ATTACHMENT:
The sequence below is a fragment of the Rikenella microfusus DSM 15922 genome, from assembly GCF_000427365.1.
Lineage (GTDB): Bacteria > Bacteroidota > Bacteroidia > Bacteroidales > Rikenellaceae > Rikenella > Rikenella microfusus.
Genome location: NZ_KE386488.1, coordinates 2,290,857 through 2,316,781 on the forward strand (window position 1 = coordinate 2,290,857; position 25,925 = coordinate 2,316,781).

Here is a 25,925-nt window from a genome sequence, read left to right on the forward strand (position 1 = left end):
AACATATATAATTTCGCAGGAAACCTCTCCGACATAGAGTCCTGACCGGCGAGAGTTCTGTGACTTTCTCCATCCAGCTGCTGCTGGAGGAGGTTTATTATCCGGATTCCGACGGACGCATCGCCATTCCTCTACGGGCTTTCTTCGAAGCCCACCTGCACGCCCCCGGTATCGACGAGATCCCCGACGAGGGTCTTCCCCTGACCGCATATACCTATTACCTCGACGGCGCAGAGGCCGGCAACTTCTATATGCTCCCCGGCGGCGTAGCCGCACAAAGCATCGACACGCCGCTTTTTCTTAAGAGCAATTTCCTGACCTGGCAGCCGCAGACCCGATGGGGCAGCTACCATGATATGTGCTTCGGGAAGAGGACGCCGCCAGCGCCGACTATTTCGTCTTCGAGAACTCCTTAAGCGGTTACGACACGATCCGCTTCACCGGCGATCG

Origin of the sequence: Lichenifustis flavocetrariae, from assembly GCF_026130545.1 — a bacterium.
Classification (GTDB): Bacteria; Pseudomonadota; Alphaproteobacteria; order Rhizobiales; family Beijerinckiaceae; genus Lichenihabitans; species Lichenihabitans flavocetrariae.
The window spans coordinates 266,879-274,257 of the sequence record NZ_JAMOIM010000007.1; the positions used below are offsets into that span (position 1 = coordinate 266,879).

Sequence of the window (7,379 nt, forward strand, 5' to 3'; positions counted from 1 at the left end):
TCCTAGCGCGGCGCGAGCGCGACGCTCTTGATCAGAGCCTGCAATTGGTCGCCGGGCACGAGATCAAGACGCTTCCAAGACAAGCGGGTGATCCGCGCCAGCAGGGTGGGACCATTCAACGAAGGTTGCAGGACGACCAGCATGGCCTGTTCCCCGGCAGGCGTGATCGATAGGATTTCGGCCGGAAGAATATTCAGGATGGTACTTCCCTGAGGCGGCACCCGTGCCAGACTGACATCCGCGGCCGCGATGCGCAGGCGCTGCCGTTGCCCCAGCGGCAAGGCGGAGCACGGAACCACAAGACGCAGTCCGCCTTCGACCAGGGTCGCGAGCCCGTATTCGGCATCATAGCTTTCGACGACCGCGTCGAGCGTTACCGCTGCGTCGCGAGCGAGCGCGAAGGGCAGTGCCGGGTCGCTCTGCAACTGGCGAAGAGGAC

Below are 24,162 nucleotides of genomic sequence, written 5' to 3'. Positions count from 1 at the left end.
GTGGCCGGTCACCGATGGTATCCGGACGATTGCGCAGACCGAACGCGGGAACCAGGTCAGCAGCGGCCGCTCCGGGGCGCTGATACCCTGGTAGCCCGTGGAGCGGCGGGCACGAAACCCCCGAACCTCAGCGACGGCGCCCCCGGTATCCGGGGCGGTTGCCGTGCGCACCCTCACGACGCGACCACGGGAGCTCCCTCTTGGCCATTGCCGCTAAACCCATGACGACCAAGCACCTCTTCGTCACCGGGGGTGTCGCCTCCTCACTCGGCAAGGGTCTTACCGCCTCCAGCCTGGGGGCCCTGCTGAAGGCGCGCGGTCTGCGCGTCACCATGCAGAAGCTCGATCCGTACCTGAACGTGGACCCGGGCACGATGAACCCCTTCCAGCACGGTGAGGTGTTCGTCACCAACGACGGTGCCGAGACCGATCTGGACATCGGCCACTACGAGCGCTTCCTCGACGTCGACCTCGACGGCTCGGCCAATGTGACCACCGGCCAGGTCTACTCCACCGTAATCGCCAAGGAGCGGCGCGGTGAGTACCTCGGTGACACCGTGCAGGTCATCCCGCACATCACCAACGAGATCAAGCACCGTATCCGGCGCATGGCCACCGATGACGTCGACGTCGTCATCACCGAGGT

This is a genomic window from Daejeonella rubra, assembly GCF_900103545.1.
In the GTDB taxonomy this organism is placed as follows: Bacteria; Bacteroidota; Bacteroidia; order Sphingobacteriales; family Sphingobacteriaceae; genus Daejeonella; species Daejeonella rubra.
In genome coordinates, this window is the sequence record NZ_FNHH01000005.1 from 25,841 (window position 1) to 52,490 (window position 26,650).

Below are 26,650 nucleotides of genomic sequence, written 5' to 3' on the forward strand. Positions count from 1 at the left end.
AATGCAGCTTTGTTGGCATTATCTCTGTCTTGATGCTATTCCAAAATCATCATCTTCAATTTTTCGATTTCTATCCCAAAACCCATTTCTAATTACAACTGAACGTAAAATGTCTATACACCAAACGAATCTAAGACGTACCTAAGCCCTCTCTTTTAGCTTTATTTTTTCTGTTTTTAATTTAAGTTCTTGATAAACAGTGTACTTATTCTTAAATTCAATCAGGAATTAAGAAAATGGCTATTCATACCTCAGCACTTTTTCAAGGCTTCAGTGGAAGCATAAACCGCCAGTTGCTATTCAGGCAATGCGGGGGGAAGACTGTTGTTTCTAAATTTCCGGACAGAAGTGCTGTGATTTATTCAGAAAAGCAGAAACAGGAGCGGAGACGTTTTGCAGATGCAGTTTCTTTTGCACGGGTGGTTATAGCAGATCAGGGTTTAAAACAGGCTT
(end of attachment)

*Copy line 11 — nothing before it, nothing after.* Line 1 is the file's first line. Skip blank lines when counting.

Below are 24,162 nucleotides of genomic sequence, written 5' to 3'. Positions count from 1 at the left end.